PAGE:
cornerofmadness (cornerofmadness) wrote in 50bookchallenge,

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Books 10 & 11

The Island of Dr. MoreauThe Island of Dr. Moreau by H.G. Wells

My rating: 4 of 5 stars

This is one of those classics where most of us know the story. It's been adapted many times and riffed on even more. Yet many have never read the source material and that includes me. I have to say it was much more readable than I expected.

Let me get this out of the way quickly. Yes, there are a few areas that to today's society are absolutely wince-worthy in terms of race and sexual roles. While I certainly wouldn't accept this in anything modern, I try to keep in mind when something was written (1896 in this case. My great grandmother was nine at the time). To the book's credit, there isn't much of it. When the book refers to M'Ling as black faced (as it does unfortunately often) it's more referring to the creature's gorilla beginnings rather than to race. But there is one instance of referring to it as Negroid and another beast man as 'good of face but coarse like a Hebrew,' and only the female beast people are clothed for 'decency's sake.' So yeah that's not of the good but given it's time period it's unfortunately also expected. This is why diversity and representation is so important these days.

For a late Victorian/Edwardian piece of SF, this is actually quite insightful and hits on things today. In it's time it was quite blasphemous (and frankly with the way in the last several years science has been treated like a direct insult to religion we haven't progressed as far as we should on that front). Granted today the idea of vivisecting animals into humans is laughable it wouldn't have been in its time. Today we would have written this story with gene splicing and Crispr and in 120 years would probably seem naive.

The story loses a bit of power in that we know it's happening after the fact so we know Prendick survives. It would have been scarier without that. Prendick narrowly escapes death when his ship goes down, found more dead than alive in a lifeboat by Dr. Montgomery on another ship, a ship with a strange white-haired man (Moreau), a drunk abusive captain and a bunch of zoological collections. The captain has to be a drunk because otherwise Prendick is saved and the story ends. He reasonably hates Moreau and Montgomery because he suspects what they're doing on their island but he takes it out on Prendick putting him off the ship to die (as the two Ms don't want him either).

Reluctantly Montgomery convinces Moreau that Prendick, being a science student, might be helpful but before they can indoctrinate him to their way of thinking, Prendick discovers what they're doing and remembers why Moreau was run out of England. But since he's stranded on an island with Moreau he turns a blind eye to the experimentation, hard as it is.

Through his eyes we see Moreau's cruel experiments, learn of the beast people and the god-like laws Moreau has set forth for them (which him in the role of God) and that the beast always seems to reassert itself over the human in them without 'tune ups.' And of course things go badly.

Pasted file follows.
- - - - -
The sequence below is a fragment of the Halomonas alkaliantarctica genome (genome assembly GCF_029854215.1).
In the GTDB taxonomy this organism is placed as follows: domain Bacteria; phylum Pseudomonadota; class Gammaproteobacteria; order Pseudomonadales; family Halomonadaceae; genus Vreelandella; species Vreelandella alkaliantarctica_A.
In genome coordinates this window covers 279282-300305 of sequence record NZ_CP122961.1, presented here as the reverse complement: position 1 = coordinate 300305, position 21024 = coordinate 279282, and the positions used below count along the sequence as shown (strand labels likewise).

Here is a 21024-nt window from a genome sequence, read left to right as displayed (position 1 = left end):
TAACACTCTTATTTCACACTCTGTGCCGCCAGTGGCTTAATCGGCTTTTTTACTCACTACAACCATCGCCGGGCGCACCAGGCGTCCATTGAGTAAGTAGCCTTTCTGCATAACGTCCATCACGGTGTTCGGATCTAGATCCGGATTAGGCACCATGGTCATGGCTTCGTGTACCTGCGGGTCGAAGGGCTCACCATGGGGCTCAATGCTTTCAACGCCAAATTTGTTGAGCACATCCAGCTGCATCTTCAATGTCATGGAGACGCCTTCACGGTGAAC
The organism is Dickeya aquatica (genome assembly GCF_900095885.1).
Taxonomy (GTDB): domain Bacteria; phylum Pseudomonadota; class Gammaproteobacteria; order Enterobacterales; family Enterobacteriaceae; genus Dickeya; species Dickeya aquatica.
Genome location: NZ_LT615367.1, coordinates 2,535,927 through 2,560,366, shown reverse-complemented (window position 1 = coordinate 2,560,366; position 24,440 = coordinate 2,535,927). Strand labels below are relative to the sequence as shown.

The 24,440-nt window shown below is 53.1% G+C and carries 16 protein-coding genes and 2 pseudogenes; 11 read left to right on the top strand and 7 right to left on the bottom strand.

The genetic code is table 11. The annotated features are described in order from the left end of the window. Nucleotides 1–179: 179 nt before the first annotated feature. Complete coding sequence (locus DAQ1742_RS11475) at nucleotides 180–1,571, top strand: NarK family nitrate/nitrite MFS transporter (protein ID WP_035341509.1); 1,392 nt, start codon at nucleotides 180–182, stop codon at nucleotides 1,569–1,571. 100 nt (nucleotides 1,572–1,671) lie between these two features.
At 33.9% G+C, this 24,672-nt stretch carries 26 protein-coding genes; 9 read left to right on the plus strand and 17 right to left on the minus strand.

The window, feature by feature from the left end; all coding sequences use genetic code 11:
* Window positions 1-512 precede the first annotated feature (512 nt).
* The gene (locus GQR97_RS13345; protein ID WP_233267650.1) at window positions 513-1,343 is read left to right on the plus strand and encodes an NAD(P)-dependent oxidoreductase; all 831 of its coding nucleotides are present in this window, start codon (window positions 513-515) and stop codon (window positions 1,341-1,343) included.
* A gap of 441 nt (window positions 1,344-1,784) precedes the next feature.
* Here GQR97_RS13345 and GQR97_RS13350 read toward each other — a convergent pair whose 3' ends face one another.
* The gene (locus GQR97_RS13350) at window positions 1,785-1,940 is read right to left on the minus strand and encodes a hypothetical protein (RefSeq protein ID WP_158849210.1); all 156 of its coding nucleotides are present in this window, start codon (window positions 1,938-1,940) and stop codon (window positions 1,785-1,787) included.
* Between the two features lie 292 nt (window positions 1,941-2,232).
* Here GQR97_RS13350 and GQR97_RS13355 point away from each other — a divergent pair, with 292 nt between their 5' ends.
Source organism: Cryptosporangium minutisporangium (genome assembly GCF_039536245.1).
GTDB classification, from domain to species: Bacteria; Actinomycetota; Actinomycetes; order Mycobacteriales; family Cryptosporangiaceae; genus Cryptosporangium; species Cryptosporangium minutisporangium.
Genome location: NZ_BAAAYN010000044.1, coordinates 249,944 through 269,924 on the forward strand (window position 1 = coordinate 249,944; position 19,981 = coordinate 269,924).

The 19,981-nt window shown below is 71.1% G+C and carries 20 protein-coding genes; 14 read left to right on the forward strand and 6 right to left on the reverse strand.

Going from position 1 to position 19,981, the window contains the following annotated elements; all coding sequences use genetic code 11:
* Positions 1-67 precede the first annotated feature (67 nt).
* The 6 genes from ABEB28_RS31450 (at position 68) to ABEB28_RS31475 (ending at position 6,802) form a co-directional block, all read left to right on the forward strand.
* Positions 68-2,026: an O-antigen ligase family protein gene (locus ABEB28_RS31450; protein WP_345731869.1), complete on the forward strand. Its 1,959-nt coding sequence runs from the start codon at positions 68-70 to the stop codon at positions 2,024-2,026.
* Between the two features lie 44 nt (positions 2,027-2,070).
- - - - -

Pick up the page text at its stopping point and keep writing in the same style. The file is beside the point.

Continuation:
In its way, it was an exploration of Darwinism (something that is still seen as a threat, ridiculous as that is) and a scathing look at ethics in science and what happens if they're ignored. It's actually an enjoyable story, certainly way ahead of its time (as much of Wells work was. That's in many ways what defines a SF great for me personally, how well do they see the future if you will).

What amused me is the language in this. In most Victorian era stuff the language is fairly mild. It is here too but with one exception. They're always calling each other silly asses. That was so funny to me.

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A Cajun Christmas Killing (Cajun Country Mystery #3)A Cajun Christmas Killing by Ellen Byron

My rating: 4 of 5 stars

I was pleasantly surprised by this one. I was on iffy grounds at the beginning when our protagonist Maggie Crozat was conflicting with the sheriff (for me that's a deal breaker in amateur sleuth mysteries) but that goes to the wayside thankfully. Maggie's family owns a B&B in Pelican LA (and apparently owned another but gave it to the state as a tourist attraction), having come from some famous Southern families (which is an important part of the plot).

They are readying for the Christmas bonfires but there are problems. A land developer, Donald Baxter, has set his sights on the family home. He has a habit of getting people to use a fictional version of Yelp or Tripadvisor to denigrate places he wants and when it bankrupts them takes it over. So naturally she's suspect number one when he's found dead at the other property her family owned (where she's a docent). In the middle of this she's struggling with her boyfriend, a cop, and her personal crises (that she came to Louisiana to help out the family, 'I'm an artist, not a hotelier'), not to mention her ex is back in town working for the deceased.

I liked that Maggie did in fact turn over stuff she found to the cops rather than rationalize why she shouldn't (something that drives me nuts in cozies), that she helps the sheriff rather than work at odds with him. I liked Maggie and the side characters (especially the ex-stripper turned dance instructor). I liked the use of setting. I thought the ending was a tad too 'Hollywood' if you will (I almost rated it 3 stars for that ending). I will get more of this series but I probably won't read the first two because it does sound like in those two she IS working at odds with the sheriff and that just doesn't work for me.

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Tags: mystery, sci-fi

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